Holly Barrett, University of Bristol graduate, studied Chemistry and told us about her experience transitioning into a tech role with PwC.  

Going into my final year, I was none the wiser about what I wanted to do after university – just that I didn’t want to continue with Chemistry, my degree subject. A different challenge in a new area seemed like a more exciting prospect to me. I started applying to graduate schemes more because I thought I should be applying for something rather than because I was interested in the things I was applying for. However, I quickly realised that this wasn’t sustainable. Trying to work out what I wanted to do with limited experience was challenging but ultimately, I decided I wanted to work in tech, because it’s an area that has always interested me and it’s a fast growing, intellectually stimulating industry.

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I have an idea – could it turn into a business?

I have an idea but is it really possible to turn it into a business?

Many of you may have ideas of how to solve problems, make money or change the world for the better – but knowing how to turn those ideas into action can be the biggest barrier for many students. Rest assured it is possible and we are here to support you along the way.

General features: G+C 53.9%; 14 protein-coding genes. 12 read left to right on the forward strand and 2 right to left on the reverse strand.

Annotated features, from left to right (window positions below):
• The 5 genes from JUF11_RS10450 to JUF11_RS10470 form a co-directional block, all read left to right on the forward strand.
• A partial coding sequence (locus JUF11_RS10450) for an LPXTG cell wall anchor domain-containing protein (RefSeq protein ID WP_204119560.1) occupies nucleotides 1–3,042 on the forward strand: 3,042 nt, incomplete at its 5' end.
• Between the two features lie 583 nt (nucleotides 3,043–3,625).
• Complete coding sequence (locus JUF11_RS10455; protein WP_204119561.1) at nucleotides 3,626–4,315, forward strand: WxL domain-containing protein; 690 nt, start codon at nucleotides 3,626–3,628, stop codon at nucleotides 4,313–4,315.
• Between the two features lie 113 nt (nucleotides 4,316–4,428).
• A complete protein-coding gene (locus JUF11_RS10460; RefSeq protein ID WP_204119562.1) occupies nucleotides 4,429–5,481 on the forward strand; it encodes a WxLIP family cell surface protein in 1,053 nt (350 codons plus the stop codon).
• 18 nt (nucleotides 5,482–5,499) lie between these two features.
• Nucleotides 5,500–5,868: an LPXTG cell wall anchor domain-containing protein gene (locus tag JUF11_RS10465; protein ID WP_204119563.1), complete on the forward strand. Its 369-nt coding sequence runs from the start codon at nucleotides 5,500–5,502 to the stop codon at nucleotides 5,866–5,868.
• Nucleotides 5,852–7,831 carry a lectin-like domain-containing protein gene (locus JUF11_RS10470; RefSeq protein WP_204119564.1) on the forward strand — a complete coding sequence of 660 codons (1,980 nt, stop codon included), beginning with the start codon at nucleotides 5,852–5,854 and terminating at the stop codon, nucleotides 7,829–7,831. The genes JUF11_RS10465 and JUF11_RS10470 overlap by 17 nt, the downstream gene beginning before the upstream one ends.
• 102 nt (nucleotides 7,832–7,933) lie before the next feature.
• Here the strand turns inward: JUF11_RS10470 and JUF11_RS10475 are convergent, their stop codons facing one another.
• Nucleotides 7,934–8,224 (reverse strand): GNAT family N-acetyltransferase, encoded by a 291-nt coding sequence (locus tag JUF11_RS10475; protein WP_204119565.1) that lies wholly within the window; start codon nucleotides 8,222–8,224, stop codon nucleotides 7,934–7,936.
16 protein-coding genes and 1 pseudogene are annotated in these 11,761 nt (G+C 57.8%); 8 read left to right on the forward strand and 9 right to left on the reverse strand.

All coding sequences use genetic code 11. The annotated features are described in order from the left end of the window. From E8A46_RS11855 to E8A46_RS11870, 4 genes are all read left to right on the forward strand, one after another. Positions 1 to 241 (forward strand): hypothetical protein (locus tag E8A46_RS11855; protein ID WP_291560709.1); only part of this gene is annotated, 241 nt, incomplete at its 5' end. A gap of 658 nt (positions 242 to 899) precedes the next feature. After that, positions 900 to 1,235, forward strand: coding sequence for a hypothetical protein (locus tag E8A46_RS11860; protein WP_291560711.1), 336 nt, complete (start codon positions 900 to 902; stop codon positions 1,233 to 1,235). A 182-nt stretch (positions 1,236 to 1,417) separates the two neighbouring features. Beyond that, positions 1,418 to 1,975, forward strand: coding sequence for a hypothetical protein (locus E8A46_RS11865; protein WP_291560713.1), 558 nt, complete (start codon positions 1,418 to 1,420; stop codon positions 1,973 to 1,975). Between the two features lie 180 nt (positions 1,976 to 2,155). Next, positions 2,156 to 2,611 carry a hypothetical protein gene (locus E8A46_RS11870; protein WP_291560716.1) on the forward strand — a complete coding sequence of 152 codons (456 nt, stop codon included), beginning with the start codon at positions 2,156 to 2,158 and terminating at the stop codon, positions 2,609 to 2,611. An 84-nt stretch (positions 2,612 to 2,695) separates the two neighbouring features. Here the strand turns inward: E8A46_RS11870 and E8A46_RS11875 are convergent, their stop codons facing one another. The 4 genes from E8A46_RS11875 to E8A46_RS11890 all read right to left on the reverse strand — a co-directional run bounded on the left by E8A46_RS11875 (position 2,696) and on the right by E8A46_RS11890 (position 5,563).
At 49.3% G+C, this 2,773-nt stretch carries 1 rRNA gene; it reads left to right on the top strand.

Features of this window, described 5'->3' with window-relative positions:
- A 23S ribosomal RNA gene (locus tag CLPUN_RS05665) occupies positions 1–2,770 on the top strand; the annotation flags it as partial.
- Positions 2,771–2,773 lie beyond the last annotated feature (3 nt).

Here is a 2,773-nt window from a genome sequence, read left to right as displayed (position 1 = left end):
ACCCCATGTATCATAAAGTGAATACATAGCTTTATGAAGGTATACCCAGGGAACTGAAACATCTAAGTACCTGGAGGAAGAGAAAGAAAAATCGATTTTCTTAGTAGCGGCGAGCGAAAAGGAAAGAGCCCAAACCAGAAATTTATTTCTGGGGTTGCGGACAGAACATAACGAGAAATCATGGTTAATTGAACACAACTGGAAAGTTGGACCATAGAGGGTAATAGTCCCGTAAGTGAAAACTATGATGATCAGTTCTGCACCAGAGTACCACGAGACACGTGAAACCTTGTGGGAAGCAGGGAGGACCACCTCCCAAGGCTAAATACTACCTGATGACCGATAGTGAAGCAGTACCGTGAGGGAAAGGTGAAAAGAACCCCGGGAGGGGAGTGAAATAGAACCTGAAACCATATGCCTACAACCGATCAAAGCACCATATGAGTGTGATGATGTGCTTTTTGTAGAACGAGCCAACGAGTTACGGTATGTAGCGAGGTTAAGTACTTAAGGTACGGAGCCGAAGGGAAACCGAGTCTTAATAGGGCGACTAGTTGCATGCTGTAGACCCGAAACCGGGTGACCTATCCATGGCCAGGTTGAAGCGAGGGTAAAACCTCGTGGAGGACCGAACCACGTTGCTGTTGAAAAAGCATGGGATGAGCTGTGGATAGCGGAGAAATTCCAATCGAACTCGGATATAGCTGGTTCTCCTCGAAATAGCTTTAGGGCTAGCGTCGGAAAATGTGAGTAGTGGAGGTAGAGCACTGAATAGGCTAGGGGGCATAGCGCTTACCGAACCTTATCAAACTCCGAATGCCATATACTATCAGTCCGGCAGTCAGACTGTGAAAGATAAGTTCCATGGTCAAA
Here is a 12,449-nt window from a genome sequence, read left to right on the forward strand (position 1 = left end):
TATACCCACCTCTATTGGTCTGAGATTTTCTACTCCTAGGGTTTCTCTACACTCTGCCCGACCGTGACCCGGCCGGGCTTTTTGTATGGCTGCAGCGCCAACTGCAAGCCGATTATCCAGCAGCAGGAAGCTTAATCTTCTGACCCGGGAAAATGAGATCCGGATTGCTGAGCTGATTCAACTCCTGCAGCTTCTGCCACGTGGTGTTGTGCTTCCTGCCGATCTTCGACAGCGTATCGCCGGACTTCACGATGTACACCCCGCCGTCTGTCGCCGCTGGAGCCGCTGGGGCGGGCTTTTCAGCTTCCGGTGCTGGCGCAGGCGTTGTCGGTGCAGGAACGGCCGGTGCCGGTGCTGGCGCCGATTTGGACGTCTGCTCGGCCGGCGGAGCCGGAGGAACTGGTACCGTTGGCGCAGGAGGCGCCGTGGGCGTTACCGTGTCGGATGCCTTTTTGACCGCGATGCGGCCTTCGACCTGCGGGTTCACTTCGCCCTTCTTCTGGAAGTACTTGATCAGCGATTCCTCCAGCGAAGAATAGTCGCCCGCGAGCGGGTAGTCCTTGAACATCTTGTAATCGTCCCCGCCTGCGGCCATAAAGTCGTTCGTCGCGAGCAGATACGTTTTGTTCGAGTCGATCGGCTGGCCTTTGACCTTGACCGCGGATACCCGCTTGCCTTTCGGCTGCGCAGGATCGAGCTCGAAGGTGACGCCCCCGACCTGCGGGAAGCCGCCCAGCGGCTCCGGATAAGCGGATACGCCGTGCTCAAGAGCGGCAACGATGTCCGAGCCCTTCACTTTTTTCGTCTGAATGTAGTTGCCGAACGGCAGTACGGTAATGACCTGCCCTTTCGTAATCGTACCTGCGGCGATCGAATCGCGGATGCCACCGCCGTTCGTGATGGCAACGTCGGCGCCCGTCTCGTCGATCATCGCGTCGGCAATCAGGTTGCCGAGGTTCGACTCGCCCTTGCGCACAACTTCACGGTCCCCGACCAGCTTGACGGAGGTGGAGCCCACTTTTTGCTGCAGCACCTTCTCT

So how can the Careers Service help? (more…)

My SME Internship at a science start-up

Manan Vaswani describes the opportunity he received to apply his computing knowledge in the real world. The role was part of the SME Internship Scheme run by the Careers Service, you can find out more about the scheme and how to get involved here. This is what he had to say about his experience:

The word ‘internship’ used to conjure visions of long monotonous days, working for large companies on projects to which my only contribution would be slogging out the most mundane of tasks. This perception, however, was flipped upside-down after Spin Up Science arranged for me to carry out an internship with the science start-up, QLM Technology. (more…)

Green Careers Week 2019

It’s mid-February, and you may have noticed that the first daffodils are with us. You may not be aware however that alongside these early green shoots each year also comes our Careers Service Green Careers Week, from 18 to 24 February 2019.